I'm planning to build a vertical dipole for 4m and a club member pointed out that my design needs to allow for a boom that should be at least a 1/4 wave long. Why does a vertical dipole need a boom that offsets the radiating elements from the mount? I'm guessing it has something to do with the interaction between the feed (coax) and the elements? Can the boom length be shortened by using a balun (choke)?

Thanks in advance for your advice!

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3 Answers 3


If you don't route the feed line away from a center-fed dipole antenna at 90 degrees, it will be in an unbalanced RF field, and thus will couple to the unbalanced RF field, to some degree, even with a perfect (infinite impedance) balun.

Depending on the distance and angle of feed, an RF coupled feed line can act like an angled antenna director or reflector element and distort the antenna pattern, perhaps sending it off at some undesired angle. (or perhaps, if you are really lucky, or design for this pattern, adds gain to your desired direction).

A bazooka balun will reduce direct electrical coupling, but the high voltage RF field near the dipole tip will still couple to the feedline shield at some distance away from the balun. You can simulate this by putting an unconnected wire next the nearby feed line, using something like the NEC antenna modeling software. Or hold an RF meter up against this unconnected wire. At certain distances and lengths, a completely disconnected coax shield will pick up plenty of RF voltage if not closer to 90 degrees from dipole center.


You're right, the concern is coupling the feedline with the element.

But there's a neat trick: if your bottom element is a tube of large enough diameter to accommodate your coax, you can run the coax thru the bottom element... and now you don't need a boom.

Additionally, the bottom element will then act as a sleeve/bazooka balun.

You'll still need to insulate the antenna from the mast of course, but that can be accomplished with an appropriate PVC coupler.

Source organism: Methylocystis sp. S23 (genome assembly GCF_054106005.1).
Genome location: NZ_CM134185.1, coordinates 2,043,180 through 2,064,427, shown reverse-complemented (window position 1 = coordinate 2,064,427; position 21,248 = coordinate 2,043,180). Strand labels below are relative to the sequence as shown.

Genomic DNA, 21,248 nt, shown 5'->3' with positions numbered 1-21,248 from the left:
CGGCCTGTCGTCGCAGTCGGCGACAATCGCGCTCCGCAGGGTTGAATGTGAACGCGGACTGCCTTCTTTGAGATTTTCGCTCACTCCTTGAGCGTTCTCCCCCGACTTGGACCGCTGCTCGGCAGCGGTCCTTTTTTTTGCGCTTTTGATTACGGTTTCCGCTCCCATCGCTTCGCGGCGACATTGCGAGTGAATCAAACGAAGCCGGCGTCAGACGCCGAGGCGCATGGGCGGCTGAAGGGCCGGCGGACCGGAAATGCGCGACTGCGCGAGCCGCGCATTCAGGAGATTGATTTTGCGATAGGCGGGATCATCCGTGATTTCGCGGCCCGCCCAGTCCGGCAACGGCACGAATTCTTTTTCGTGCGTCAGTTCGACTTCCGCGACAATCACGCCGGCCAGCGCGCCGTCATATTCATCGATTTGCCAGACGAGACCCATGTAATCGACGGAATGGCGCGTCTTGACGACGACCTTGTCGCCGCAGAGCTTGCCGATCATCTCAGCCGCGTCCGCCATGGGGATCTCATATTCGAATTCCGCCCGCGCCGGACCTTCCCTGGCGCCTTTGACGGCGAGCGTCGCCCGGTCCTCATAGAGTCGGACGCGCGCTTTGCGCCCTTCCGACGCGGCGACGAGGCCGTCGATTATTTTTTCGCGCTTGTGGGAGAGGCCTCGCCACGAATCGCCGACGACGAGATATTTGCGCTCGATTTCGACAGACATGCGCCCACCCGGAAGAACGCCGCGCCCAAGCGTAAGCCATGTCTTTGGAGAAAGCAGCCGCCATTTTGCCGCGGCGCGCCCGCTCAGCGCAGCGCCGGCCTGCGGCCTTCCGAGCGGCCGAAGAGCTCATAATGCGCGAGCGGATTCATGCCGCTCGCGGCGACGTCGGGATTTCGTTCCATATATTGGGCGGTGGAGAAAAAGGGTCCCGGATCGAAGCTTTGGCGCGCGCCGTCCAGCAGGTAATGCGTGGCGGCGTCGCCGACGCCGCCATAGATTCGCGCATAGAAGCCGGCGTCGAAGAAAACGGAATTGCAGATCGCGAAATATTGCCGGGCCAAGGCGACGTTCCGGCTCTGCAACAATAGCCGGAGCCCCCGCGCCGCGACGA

• 1
    $\begingroup$ That's great to know and thanks for sharing! I had a feeling there might be some alternative. After all, a flowerpot is just a dipole with the coax centre as one arm and the braid as the other. It has a choke at the end to stop RF flowing down the remaining length. Now, that might be a different situation, of course? $\endgroup$
    – Buck8pe
    Aug 21, 2020 at 17:21
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    $\begingroup$ It seems to me that there would be considerable coupling between the coax and the antenna if the coax left the antenna from an end rather than from the center. The sleeve/bazooka balun might do some impedance transformation, but I doubt that it would help with the coupling problem. $\endgroup$
    – rclocher3
    Aug 24, 2020 at 14:25
  • $\begingroup$ @Buck8pe exactly, a flowerpot antenna is a great example. $\endgroup$
    – webmarc
    Aug 25, 2020 at 20:27

Why does a vertical dipole need a boom that offsets the radiating elements from the mount? I'm guessing it has something to do with the interaction between the feed (coax) and the elements?

If the mounting post is conductive, it may interact with both the antenna elements and with any currents flowing on the outside of the coax shield. I believe this is the primary motivation for separating the antenna from the post. Using the configuration shown in the OP and neglecting currents on the shield, NEC simulation shows significant pattern distortion even with quarter-wavelength separation.

Either the separation should be increased, or the mount should be made of a nonconductive material, or the length of the post should be adjusted for anti-resonance. For example, the same NEC simulation shows that a 0.8-$\lambda$ conductive support distorts the azimuth pattern less than 2-dB, while a 1-$\lambda$ conductive support introduces about 6-dB of pattern distortion.


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